Dissertation: "Studies of second coordination sphere effects and metal variations on [FeFe]-hydrogenase mimics"

  • Date:
  • Location: Ångströmlaboratoriet, Lägerhyddsvägen 1 Polhemsalen (Lägerhyddsvägen 1, Uppsala)
  • Doctoral student: Holly J. Redman
  • About the dissertation
  • Organiser: Department of Chemistry - Ångström Laboratory
  • Contact person: Gustav Berggren
  • Phone: 018-471 6583
  • Disputation

Holly J. Redman defends her PhD thesis entitled "Studies of second coordination sphere effects and metal variations on [FeFe] -hydrogenase mimics" in the subject chemistry with a specialisation in molecular biomimetics.

Opponent: Prof. Christopher Pickett, University of East Anglia, Norwich, UK

Supervisor: Associate Professor Gustav Berggren, Department of Chemistry - Ångström, Molecular Biomimetics, Uppsala University

Link to the PhD thesis in DiVA.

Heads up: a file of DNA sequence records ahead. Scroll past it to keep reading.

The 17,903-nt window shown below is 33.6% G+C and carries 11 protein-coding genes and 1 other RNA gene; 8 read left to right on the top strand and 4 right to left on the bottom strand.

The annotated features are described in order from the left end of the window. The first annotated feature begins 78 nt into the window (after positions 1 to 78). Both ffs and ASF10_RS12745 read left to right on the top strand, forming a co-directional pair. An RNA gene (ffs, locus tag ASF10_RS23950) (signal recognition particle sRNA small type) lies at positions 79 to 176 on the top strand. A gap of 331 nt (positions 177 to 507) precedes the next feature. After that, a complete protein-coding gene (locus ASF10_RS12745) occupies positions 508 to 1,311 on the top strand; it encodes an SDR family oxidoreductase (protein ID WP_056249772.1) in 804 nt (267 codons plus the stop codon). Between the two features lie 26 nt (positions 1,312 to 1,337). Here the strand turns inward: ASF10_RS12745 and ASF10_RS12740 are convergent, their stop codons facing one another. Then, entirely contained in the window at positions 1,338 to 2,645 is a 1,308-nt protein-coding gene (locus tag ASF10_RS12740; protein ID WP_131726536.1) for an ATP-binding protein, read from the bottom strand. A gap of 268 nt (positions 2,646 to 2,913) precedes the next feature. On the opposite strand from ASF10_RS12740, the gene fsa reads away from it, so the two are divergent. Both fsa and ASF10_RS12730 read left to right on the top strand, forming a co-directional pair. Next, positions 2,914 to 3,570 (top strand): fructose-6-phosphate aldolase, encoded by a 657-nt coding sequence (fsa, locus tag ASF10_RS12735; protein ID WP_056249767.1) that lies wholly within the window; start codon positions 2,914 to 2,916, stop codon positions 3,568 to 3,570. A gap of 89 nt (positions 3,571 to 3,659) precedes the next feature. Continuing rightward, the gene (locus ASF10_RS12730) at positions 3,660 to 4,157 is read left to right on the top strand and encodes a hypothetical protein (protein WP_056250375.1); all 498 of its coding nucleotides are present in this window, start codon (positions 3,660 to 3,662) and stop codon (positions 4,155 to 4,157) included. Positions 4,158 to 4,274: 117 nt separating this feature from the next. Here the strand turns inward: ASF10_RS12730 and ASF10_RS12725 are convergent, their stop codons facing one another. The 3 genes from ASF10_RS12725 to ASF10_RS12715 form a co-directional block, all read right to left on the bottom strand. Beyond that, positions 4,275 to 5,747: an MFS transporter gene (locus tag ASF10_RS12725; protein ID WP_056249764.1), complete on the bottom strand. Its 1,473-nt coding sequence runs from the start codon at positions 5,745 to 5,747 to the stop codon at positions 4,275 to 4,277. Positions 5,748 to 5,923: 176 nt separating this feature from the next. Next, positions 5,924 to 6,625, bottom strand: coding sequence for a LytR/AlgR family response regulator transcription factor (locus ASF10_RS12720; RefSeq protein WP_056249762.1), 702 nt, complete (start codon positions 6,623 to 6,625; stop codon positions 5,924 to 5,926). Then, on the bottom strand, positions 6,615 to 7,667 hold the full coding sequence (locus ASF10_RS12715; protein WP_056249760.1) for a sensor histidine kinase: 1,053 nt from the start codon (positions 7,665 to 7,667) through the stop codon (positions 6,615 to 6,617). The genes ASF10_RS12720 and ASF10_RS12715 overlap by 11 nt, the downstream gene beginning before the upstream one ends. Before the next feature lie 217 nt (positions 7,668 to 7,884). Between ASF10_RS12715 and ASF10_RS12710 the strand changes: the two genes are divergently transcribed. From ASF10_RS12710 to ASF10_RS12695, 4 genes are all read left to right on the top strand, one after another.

Mitigation of climate change motivates researchers to explore hydrogen as a potential energy carrier. Unfortunately, widespread use of hydrogen as an energy carrier is limited by numerous challenges in its production, including high energy consumption; high economic cost; current reliance on rare metals such as platinum. Diiron hydrogenases could provide a solution to the above-mentioned challenges because they are able to turnover hydrogen at very high frequencies, and utilise earth abundant iron as the redox active centre. However, diiron hydrogenases are not currently a scalable technology, and more research is needed to fully understand their reaction mechanism, and to allow engineering of optimal proton reduction catalysts. The H-cluster is an hexanuclear iron cluster in the active site, which consists of a [Fe4S4]-cluster and a [Fe2S2] cofactor. The [Fe4S4]-cluster behaves as a redox active ligand for the [Fe2S2] cofactor. The [Fe2S2] cofactor is a diiron complex in which the irons share a bridging azadithiolato ligand, and one bridging carbonyl ligand. Each iron has one terminal carbonyl ligand and one cyanide ligand. The [Fe4S4]-cluster and [Fe2S2] cofactor are coupled via a bridging cysteine thiol. Several mechanisms for the diiron hydrogenase enzyme have been put forth, and are still debated. In parallel synthetic chemists continue to develop a diverse array of structural and functional mimics of the diiron hydrogenase active site. This thesis aims to examine several aspects of the H-cluster from a molecular design perspective, utilising FTIR, electrochemistry, EPR, XAS, among other spectroscopic techniques, to do so. Paper I studies the effects of the bridgehead ligand in the outer coordination sphere, and what effect this has on the oxygen tolerance and reduction chemistry. Papers II and III investigate the effect of tuning the electron density on the iron centres through the incorporation of a redox active ligand (paper II) or through introduction of capping Lewis acidic moieties on the cyanide ligands of the diiron cofactor (paper III). Paper III also reports on the potential role played by the Lewis acid in protecting the cyanide ligands from proton attack during catalysis. In paper IV a new synthetic mimic is synthesised in which the iron is replaced with manganese while the coordination environment remains intact. The results from these studies inform on future design perspectives for diiron hydrogenase active site mimics.